[Cryptography] Usable Security Based On Sufficient Endpoint-Specific Unpredictability

Ralf Senderek crypto at senderek.ie
Sun Oct 11 06:32:48 EDT 2015

I am about to secure secret information using a "password" that can be
produced by a process on the user's endpoint device with administrative
*execute privilege* instead of using some information from the user's
brain. The idea is that a malware running on the user's behalf would not
be able to produce this password unless it has execute permission as the
root user.

Malware that has got read access as the root user could read any file or
information on the endpoint device, but as the production of the password
requires execute permission, all secret information secured with this
password is still safe until execute permission is gained.

Everything short of running code as root should not compromise the protected
information. If such a secret-producing process existed it would be a
substitution for user provided passwords and would increase the usability
of crypto considerably.

I'd like to hammer out an idea for such a process.

It's clear to me that such a process wouldn't work on all devices let alone
all operating systems. Unfortunately it wouldn't work on the Crypto Bone,
because people would restore their system from a common image file.
In any case where systems are being cloned, this is not an option, but on
the user's individual OS installation it should work.

In all cases in which the OS provides a properly secured admin account,
and in which the installation of the OS has produced a sufficient amount
of unpredictability, pieces of information can be collected by such a process
that are unavailable even to malware that has read access to the device as root.

I presume that root read access is a realistic threat on a user's endpoint
device due to the exploitation of the complexities of modern OSes by network
attackers without physical access to the device (heartbleed). And I presume
that getting code run as root is considerably more difficult than getting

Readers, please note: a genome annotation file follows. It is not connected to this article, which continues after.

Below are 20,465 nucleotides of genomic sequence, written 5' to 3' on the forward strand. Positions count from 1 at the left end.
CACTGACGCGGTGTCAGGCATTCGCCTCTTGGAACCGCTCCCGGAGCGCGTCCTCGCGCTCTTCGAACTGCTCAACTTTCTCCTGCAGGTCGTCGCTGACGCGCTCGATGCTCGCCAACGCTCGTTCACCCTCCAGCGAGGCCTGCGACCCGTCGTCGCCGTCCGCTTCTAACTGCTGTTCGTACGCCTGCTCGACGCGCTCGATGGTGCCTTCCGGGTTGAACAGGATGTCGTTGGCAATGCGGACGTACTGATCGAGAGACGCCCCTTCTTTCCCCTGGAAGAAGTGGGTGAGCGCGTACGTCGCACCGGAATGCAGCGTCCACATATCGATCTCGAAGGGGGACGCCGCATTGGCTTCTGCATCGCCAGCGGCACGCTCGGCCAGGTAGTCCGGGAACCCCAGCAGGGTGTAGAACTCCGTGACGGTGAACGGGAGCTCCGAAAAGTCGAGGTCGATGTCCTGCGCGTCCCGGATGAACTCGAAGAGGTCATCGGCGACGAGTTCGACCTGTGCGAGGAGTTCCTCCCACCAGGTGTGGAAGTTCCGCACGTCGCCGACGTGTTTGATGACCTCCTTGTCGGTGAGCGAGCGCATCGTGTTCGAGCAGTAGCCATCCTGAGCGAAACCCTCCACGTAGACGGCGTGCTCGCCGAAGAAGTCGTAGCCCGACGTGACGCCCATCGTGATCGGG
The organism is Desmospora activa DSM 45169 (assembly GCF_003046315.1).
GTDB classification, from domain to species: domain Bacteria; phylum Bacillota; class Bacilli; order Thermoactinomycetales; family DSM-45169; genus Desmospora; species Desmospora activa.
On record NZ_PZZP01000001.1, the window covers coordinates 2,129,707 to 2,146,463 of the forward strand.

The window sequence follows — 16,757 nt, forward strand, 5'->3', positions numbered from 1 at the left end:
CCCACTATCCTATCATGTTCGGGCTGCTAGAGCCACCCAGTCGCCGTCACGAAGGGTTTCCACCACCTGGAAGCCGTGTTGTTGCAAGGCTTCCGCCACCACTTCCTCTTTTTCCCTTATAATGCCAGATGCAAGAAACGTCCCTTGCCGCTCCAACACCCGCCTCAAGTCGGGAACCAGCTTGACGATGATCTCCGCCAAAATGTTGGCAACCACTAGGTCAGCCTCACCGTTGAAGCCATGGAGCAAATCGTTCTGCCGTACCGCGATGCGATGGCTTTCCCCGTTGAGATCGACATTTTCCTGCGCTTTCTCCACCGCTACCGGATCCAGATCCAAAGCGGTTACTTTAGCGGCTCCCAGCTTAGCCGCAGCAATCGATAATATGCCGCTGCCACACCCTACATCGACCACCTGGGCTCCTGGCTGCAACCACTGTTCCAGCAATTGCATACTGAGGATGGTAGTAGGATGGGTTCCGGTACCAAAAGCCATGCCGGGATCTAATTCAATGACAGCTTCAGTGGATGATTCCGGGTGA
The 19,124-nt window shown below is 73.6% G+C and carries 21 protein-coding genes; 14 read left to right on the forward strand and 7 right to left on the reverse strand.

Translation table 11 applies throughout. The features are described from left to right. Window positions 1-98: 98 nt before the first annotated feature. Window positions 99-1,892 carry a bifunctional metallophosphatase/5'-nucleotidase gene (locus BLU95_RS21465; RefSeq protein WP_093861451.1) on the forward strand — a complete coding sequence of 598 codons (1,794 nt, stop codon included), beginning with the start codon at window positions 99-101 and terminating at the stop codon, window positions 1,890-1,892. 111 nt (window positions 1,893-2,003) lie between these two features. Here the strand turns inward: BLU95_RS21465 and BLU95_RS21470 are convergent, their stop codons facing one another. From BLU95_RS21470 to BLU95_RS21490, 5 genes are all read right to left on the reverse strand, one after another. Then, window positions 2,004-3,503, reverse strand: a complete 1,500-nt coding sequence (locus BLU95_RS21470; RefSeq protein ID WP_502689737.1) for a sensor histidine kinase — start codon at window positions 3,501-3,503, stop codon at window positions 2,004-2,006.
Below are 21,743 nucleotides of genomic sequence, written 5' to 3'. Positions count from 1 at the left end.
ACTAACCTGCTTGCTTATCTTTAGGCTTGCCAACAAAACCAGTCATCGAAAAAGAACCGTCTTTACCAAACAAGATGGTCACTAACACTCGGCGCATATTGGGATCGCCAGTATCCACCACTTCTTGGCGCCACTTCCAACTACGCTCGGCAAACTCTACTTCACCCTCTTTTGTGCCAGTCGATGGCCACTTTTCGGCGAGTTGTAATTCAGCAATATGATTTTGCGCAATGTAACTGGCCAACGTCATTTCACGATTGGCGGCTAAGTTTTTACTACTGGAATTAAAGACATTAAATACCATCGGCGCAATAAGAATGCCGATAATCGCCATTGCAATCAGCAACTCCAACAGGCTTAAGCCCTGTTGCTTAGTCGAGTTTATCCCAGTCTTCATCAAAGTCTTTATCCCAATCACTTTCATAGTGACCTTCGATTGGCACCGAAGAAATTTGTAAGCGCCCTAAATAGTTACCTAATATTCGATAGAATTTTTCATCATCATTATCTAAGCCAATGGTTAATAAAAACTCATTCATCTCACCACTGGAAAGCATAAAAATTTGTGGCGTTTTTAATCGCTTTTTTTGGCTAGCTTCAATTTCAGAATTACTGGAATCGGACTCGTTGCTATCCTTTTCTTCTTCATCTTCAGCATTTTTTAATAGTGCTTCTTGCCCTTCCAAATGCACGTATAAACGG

read access, or in other words, in this case nothing can be done to save
the information stored on the device at all.

So, where will we find the necessary unpredictability to construct a secret
that is inaccessible to anyone not being able to run code as root?

I exclude everything that's stored in a file and anything that is prone to
change. But to the best of my knowledge, the inode numbers of specific files
cannot be read directly by a process with read access only. These inode
numbers are far from being random but they contain enough unpredictability to
construct a password that is as secure as anything a user could provide by
picking her brain in the traditional way.

My Fedora informs me that the inode numbers of files like /root/.rnd that
live inside a directory with 700 permission differ from the parent directory's
inode number quite a bit. One should not over-estimate the unpredictability
stored in the inode number as they are allocated sequentially to new files,
but conservatively guessing there will be at least 5 bits of unpredictability
in each of them.

So imagine in a certain OS there are say 5 such files (A-E). There are 5!
permutations of their inode numbers in concatenation that each would
make up a weak password if the sequence was known in advance. But if a sixth
inode number, unknown to the attacker, defines the sequence that's actually
used the resulting string piped through a bcrypt hash function should be
secure enough to replace a user provided password.

In fact some *NIXes provide very few such files, so it might be a better idea
to generate a directory structure for this purpose by creating a random number
of files to eat up inode numbers and then pick files you need and delete
all the temporary files again. This way the unpredictability of the left-over
files can be increased way above 5 bits.

For the process that deterministically computes the local secret the
unpredictability of the result is clearly zero, but for any network attacker
it should be sufficiently high to reliably protect secret information
bound to using that specific device by an ordinary user.


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